Three-quarters of children aged between five and 14 in England have been infected with Covid, experts estimate, amid signs the epidemic in young people is falling.
Real-time data from the MRC Biostatistics Unit (BSU), at the University of Cambridge, suggested that nearly half of school-age youngsters under the age of 15 caught the virus between the beginning of September and October 20 – taking the total infected to 76 per cent.
The huge number of infections in school-age children has been largely behind the steep rises in cases over the past month, but scientists now believe that many youngsters susceptible to the illness have already been infected.
Latest data from the Government’s coronavirus dashboard shows that positive tests are now falling in line with modelling from the London School of Hygiene and Tropical Medicine, which has forecast a sharp drop around the start of November.
The BSU data also shows that around 55 per cent of one to four-year-olds have been infected, as well as 71 per cent of the 15 to 24-year-olds.
Separate analysis by The Telegraph shows that cases have now peaked for the under-20s and have started to fall. The rolling daily average hit 134.4 cases per 100,000 on October 19, and has since dropped 2.5 per cent to 131.1 per 100.000.
Children aged between 10 and 14 have seen the biggest decrease in the same period, with a fall of nearly three per cent.
Meaghan Kall, an epidemiologist at the UK Health Security Agency, cautioned that the October half term could be driving some of the decline, but said that the high numbers infected may suggest the children’s epidemic is waning.
“I am prepared to bet that England has seen the peak of cases in children,” she wrote on social media.
Older people ‘greatest priority’ for vaccine
Figures released by the Office for National Statistics (ONS) on Wednesday showed that although 99 per cent of the 70 to 79-year-olds are fully vaccinated, only 86 per cent still have antibodies, demonstrating a worrying waning of immunity over time. Similar falls are seen in those aged 60 to 69, as well as the over-80s.
Many of the people in the sample who tested negative for antibodies in the most recent week had received their vaccinations in the early stages of the rollout, the ONS said.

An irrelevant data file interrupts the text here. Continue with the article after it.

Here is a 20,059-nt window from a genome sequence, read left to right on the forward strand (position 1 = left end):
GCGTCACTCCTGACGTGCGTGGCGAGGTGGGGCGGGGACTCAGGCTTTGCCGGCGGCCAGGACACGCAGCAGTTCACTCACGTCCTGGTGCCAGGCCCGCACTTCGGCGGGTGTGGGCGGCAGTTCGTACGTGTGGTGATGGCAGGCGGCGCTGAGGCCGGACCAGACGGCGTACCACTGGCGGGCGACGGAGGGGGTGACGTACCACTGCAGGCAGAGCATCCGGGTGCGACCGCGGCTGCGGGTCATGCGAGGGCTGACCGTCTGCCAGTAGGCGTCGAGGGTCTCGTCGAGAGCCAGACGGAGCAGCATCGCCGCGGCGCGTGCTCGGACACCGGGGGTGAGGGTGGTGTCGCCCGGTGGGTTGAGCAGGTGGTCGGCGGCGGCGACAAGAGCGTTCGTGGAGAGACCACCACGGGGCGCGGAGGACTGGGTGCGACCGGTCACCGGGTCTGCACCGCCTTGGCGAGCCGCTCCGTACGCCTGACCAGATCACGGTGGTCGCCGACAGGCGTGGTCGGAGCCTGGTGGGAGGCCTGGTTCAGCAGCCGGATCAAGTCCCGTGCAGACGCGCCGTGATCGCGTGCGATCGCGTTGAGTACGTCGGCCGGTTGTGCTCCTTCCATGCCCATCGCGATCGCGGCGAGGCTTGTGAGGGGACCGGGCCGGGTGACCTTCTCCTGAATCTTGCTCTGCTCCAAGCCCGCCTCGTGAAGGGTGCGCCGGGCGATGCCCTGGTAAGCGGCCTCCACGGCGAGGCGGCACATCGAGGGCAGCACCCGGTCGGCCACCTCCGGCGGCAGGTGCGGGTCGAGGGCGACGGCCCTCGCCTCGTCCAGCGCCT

In contrast, 92 per cent of 16 to 24-year-olds have antibodies, even though just 81 per cent have been double jabbed.
Duncan Cook, head of analysis for the Covid-19 Infection Survey said: “Antibody positivity remains high across the UK population. It is increasing in younger adults, though we have seen a small decline, since June, in older age groups.”
Case rates are beginning to fall in the over-80s, suggesting that the booster programme is starting to have an impact. However, around two million people are becoming eligible for a third jab each week, as they hit the six-month mark from their second dose.
Experts said that the high infection levels and antibody levels in youngsters made them less of a priority for jabs.
Paul Hunter, professor in medicine at The Norwich School of Medicine, University of East Anglia, said: “In terms of vaccine policy, these observations would argue that more priority be given to boosting older and more vulnerable individuals than on improving take up in the 16 to 24 age group.
“However, the greatest priority remains persuading those older and more vulnerable individuals who have so far not come forward for their primary course to do so.”
Overall, around nine in 10 adults in all parts of the UK continue to have Covid-19 antibodies, the ONS data suggests.
The estimates range from 90 per cent in Wales to 92 per cent in England, with 90 per cent for Northern Ireland and 91 per cent for Scotland.
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